CoREP and FinREP Implementation Challenges – Part II
The Capital Requirements Directive (2013/36/EU) and the Capital Requirements Regulation (575/2013) (CRD IV), together have ushered in new and comprehensive prudential rules for banks, building societies and investment firms (firms) throughout the European Union (EU). These prudential rules include two new reporting frameworks supervised by the European Banking Authority (EBA). The Financial Reporting Standard (FinREP) framework governs the reporting of financial information on an annual basis. The Common Reporting Standard (CoREP) framework governs the reporting of risk (credit, market, operational, solvency, capital) on a monthly and quarterly basis. CoREP reporting came into effect from 1st January 2014, and full implementation is required by 1st January 2019. Together these new reporting frameworks aim to improve transparency and standardisation in EU regulatory data reporting practices, as well as enabling more enhanced risk identification and management in supervisory practices. At the same time, the new CoREP and FinREP reporting frameworks pose significant implementation challenges for firms operating in the EU.
The new mandated use of eXtensible Business Reporting Language (XBRL) for CoREP and FinREP reports may prove to be particularly challenging for firms. XBRL is optimised for complex, multifaceted reporting and has numerous advantages, such as comprehensive embedded support for integrated definitions, multiple languages, extensive vocabularies, data validation, and error checking. Nevertheless, non-XBRL formats (e.g., Extensible Markup Language (XML), Statistical Data and Metadata eXchange (SDMX)) are still widely in use in many countries around the world. Consequently, firms may be required to implement both non-XBRL and XBRL reporting frameworks. For some firms, this will require reporting solutions with full native support for XBRL in terms of fully embedded XBRL functionality, as an XBRL add-on may increase the probability of integration errors and lead to less than optimal system performance. For other firms, third party outsourcing of CoREP and FinREP reporting may prove to be a more cost-effective and efficient solution. This is because CoREP and FinREP reporting frameworks may turn out to be operationally complex in practice. These frameworks must ensure effective pre-submission formatting, normalization, and validation of reporting data. They must subject XBRL reports to a large set of validation rules within the EBA’s Data Point Model (DPM) and XBRL taxonomy. They must conform data with EBA Implementing Technical Standards (ITS), and supplementary technical requirements issued by the local National Supervisory Authority (NSA) of each of the twenty-eight EU Member States. They must maintain template rules and hierarchies while also retaining access to archived XBRL iterations to comply with requirements to resubmit reports using earlier versions of the XBRL taxonomy. The underlying objectives behind CRD IV include the development of more accurate financial risk identification, management and monitoring supervisory frameworks, and enhanced macro-prudential analysis. In practice, this may necessitate frequent updates by the EBA to the DPM and XBRL taxonomy. Consequently, reporting frameworks must not only provide business as usual performance but must be flexible and scalable enough to support future updated XBRL reporting requirements (from the EBA and local NSAs) in a timely manner (i.e. speedy mapping of new XBRL taxonomy requirements to existing data sourcing frameworks).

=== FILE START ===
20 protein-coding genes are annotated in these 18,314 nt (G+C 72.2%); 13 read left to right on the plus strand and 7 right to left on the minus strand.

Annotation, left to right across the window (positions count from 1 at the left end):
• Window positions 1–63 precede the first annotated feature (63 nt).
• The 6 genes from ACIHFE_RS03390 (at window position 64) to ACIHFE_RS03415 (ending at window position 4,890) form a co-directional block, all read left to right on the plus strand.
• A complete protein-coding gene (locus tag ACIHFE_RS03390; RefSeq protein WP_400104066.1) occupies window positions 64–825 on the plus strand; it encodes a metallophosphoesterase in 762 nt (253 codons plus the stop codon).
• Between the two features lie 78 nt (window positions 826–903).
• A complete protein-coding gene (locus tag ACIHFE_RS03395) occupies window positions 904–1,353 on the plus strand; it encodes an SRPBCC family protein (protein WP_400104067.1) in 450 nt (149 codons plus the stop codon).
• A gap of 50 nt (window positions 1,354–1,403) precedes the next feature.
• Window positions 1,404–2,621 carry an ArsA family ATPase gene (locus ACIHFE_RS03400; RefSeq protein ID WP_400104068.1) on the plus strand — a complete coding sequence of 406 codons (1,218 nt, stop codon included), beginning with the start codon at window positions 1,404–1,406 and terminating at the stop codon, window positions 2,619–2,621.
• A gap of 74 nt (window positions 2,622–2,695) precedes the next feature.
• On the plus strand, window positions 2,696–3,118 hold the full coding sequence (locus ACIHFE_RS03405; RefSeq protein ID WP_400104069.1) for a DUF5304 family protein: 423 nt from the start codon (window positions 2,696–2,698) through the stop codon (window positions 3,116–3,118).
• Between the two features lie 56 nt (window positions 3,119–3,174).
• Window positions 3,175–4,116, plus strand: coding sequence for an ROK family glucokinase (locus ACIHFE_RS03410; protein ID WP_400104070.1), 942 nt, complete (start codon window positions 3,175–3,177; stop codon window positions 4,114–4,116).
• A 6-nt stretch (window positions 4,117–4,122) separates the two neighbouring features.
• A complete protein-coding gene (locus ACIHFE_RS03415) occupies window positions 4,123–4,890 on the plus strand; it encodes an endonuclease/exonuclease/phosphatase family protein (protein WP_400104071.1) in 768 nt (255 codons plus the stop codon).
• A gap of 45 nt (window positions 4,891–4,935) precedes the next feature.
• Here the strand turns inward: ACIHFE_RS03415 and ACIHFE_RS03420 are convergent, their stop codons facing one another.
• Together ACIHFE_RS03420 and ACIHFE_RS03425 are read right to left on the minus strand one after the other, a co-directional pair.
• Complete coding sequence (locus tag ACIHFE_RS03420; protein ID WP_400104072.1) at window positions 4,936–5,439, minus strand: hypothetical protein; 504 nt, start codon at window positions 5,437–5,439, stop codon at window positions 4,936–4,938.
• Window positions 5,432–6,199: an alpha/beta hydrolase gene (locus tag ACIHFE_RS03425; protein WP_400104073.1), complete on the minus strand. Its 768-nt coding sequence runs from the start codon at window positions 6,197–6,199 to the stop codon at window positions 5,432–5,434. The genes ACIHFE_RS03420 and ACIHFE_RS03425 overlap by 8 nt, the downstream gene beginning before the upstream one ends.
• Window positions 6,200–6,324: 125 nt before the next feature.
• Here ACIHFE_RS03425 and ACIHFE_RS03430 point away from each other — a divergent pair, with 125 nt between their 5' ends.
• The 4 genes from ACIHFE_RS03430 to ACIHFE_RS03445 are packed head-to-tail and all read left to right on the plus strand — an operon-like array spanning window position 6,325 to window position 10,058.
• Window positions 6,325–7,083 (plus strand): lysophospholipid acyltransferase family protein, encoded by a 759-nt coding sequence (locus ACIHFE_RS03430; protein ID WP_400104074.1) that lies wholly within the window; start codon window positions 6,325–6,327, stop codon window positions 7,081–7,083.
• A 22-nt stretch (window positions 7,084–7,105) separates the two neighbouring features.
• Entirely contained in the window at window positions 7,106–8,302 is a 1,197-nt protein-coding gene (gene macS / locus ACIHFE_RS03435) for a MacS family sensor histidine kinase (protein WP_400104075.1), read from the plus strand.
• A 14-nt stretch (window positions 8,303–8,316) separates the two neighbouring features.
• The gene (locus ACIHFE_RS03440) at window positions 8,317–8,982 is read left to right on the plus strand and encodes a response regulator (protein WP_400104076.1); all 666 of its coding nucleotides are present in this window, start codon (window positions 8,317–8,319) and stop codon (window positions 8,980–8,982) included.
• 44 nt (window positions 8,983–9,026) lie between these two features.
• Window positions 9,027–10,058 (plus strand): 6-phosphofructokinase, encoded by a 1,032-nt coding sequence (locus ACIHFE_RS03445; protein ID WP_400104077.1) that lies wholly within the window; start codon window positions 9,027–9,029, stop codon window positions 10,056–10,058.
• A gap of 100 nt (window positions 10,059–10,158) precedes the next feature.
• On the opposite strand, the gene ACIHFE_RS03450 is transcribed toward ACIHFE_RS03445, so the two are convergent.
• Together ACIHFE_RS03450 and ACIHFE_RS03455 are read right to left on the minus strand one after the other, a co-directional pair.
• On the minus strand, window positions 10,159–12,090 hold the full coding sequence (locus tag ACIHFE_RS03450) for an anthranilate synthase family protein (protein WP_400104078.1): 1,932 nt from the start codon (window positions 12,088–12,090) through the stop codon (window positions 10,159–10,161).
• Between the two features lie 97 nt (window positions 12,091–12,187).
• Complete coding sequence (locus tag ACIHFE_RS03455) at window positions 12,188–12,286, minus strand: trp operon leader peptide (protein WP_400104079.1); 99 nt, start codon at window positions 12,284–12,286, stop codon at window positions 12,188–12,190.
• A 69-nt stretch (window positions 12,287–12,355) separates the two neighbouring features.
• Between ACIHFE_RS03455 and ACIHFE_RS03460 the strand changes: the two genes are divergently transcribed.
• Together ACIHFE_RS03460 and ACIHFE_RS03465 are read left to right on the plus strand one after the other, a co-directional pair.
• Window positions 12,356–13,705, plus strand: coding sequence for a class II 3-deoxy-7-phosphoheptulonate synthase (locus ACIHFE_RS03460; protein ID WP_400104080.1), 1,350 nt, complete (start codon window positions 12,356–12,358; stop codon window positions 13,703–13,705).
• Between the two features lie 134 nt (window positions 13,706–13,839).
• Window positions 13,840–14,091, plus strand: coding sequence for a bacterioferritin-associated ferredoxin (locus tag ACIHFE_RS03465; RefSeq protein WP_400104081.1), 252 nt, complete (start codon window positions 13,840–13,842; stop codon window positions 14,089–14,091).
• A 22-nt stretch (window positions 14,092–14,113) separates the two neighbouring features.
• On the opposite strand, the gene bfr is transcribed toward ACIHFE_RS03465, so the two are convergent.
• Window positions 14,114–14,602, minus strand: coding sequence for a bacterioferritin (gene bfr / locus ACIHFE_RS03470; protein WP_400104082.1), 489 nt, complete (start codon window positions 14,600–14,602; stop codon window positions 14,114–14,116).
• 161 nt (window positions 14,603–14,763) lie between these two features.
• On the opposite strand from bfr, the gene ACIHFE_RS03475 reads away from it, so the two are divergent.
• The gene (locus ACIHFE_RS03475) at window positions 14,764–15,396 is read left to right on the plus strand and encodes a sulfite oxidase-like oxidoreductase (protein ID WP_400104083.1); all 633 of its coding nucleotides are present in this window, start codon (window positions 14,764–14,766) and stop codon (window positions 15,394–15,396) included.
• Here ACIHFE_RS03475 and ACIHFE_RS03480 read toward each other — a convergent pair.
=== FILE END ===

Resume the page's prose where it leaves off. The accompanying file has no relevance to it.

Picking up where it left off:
Management, Governance and Strategic Challenges
The long-term implementation of cost-effective and efficient CoREP and FinREP reporting frameworks may prove to be an on-going challenge for firms. There are many management, governance and strategic challenges that lay ahead. On the one hand, many firms may have implemented intermediary reporting solutions, but may now be looking to put more sophisticated data management platforms in place. On the other hand, other firms provisionally using third party outsourcing of CoREP and FinREP reporting may be facing spiralling costs, and may now be looking for more cost-effective long-term third party solutions. Managers within the Risk, Finance, Operations and Reporting functions will have to ensure that the most accurate and cost-effective CoREP and FinREP reporting frameworks are in place, as well as striving to meet ongoing organisational, IT, infrastructure, and operational challenges. It will be no easy task for management to chart the correct course across a frequently changing CRD IV XBRL landscape. Managers must ensure that firms have sufficiently robust financial and risk control frameworks in place, as well as enhanced governance structures that can meet new CoREP and FinREP reporting demands. In practice, this may require the development of a more holistic and streamlined risk management, data management, accounting and regulatory reporting framework. With the CoREP and FinREP regulatory reporting process subject to regulatory review, there may be increased focus on data governance (i.e., audit and attestation) and data management practices. Firms will have to concentrate on data lineage and controls, create documentation to support the robustness of data management practices and accuracy of data, and develop visit inspection plans to account for discrepancies between initial and audited figures. Firm processes will also need to ensure that managers have access to sufficient reconciliation data to enable them to review and sign-off on CoREP and FinREP regulatory returns.
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